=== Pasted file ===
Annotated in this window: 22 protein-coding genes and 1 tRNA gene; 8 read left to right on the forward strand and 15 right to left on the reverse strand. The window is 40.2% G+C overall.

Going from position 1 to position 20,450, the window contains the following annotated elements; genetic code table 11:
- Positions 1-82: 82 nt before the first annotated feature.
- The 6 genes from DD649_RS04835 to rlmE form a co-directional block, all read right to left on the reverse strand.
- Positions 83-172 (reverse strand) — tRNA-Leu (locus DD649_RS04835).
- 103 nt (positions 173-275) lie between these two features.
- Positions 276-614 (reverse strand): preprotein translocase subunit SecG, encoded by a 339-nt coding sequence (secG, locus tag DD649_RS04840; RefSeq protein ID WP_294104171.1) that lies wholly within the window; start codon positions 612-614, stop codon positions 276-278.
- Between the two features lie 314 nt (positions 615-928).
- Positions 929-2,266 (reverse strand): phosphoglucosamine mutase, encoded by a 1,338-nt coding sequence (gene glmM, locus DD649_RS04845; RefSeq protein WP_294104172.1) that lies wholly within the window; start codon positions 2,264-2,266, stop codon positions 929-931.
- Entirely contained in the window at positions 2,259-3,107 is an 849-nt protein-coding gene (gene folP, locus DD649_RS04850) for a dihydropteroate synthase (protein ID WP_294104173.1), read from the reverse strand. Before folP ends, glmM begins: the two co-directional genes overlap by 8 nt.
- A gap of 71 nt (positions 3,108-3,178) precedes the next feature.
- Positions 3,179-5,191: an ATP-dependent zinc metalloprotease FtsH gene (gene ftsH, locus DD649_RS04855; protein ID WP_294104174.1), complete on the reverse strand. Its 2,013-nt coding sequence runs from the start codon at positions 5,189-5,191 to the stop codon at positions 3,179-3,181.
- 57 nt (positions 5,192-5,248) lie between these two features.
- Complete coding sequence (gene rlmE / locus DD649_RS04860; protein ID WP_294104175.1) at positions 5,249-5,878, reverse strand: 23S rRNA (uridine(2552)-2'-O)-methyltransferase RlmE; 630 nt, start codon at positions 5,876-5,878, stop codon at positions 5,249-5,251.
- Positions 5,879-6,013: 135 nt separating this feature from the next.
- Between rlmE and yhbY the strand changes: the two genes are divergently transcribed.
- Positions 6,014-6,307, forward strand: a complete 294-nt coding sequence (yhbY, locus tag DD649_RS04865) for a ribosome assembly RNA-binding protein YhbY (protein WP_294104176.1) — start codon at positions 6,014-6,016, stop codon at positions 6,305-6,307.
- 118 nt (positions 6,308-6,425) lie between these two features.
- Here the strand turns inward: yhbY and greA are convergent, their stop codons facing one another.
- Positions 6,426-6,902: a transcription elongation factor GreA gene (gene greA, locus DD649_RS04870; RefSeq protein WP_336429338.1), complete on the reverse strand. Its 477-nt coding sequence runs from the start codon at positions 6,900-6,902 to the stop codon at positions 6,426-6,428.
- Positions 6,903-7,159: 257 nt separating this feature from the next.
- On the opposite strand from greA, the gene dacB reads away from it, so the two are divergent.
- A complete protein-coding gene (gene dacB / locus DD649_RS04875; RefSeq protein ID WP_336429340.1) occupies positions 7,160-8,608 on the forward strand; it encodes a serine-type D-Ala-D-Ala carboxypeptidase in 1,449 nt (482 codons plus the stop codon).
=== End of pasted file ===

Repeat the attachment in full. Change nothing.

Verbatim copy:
Annotated in this window: 22 protein-coding genes and 1 tRNA gene; 8 read left to right on the forward strand and 15 right to left on the reverse strand. The window is 40.2% G+C overall.

Going from position 1 to position 20,450, the window contains the following annotated elements; genetic code table 11:
- Positions 1-82: 82 nt before the first annotated feature.
- The 6 genes from DD649_RS04835 to rlmE form a co-directional block, all read right to left on the reverse strand.
- Positions 83-172 (reverse strand) — tRNA-Leu (locus DD649_RS04835).
- 103 nt (positions 173-275) lie between these two features.
- Positions 276-614 (reverse strand): preprotein translocase subunit SecG, encoded by a 339-nt coding sequence (secG, locus tag DD649_RS04840; RefSeq protein ID WP_294104171.1) that lies wholly within the window; start codon positions 612-614, stop codon positions 276-278.
- Between the two features lie 314 nt (positions 615-928).
- Positions 929-2,266 (reverse strand): phosphoglucosamine mutase, encoded by a 1,338-nt coding sequence (gene glmM, locus DD649_RS04845; RefSeq protein WP_294104172.1) that lies wholly within the window; start codon positions 2,264-2,266, stop codon positions 929-931.
- Entirely contained in the window at positions 2,259-3,107 is an 849-nt protein-coding gene (gene folP, locus DD649_RS04850) for a dihydropteroate synthase (protein ID WP_294104173.1), read from the reverse strand. Before folP ends, glmM begins: the two co-directional genes overlap by 8 nt.
- A gap of 71 nt (positions 3,108-3,178) precedes the next feature.
- Positions 3,179-5,191: an ATP-dependent zinc metalloprotease FtsH gene (gene ftsH, locus DD649_RS04855; protein ID WP_294104174.1), complete on the reverse strand. Its 2,013-nt coding sequence runs from the start codon at positions 5,189-5,191 to the stop codon at positions 3,179-3,181.
- 57 nt (positions 5,192-5,248) lie between these two features.
- Complete coding sequence (gene rlmE / locus DD649_RS04860; protein ID WP_294104175.1) at positions 5,249-5,878, reverse strand: 23S rRNA (uridine(2552)-2'-O)-methyltransferase RlmE; 630 nt, start codon at positions 5,876-5,878, stop codon at positions 5,249-5,251.
- Positions 5,879-6,013: 135 nt separating this feature from the next.
- Between rlmE and yhbY the strand changes: the two genes are divergently transcribed.
- Positions 6,014-6,307, forward strand: a complete 294-nt coding sequence (yhbY, locus tag DD649_RS04865) for a ribosome assembly RNA-binding protein YhbY (protein WP_294104176.1) — start codon at positions 6,014-6,016, stop codon at positions 6,305-6,307.
- 118 nt (positions 6,308-6,425) lie between these two features.
- Here the strand turns inward: yhbY and greA are convergent, their stop codons facing one another.
- Positions 6,426-6,902: a transcription elongation factor GreA gene (gene greA, locus DD649_RS04870; RefSeq protein WP_336429338.1), complete on the reverse strand. Its 477-nt coding sequence runs from the start codon at positions 6,900-6,902 to the stop codon at positions 6,426-6,428.
- Positions 6,903-7,159: 257 nt separating this feature from the next.
- On the opposite strand from greA, the gene dacB reads away from it, so the two are divergent.
- A complete protein-coding gene (gene dacB / locus DD649_RS04875; RefSeq protein ID WP_336429340.1) occupies positions 7,160-8,608 on the forward strand; it encodes a serine-type D-Ala-D-Ala carboxypeptidase in 1,449 nt (482 codons plus the stop codon).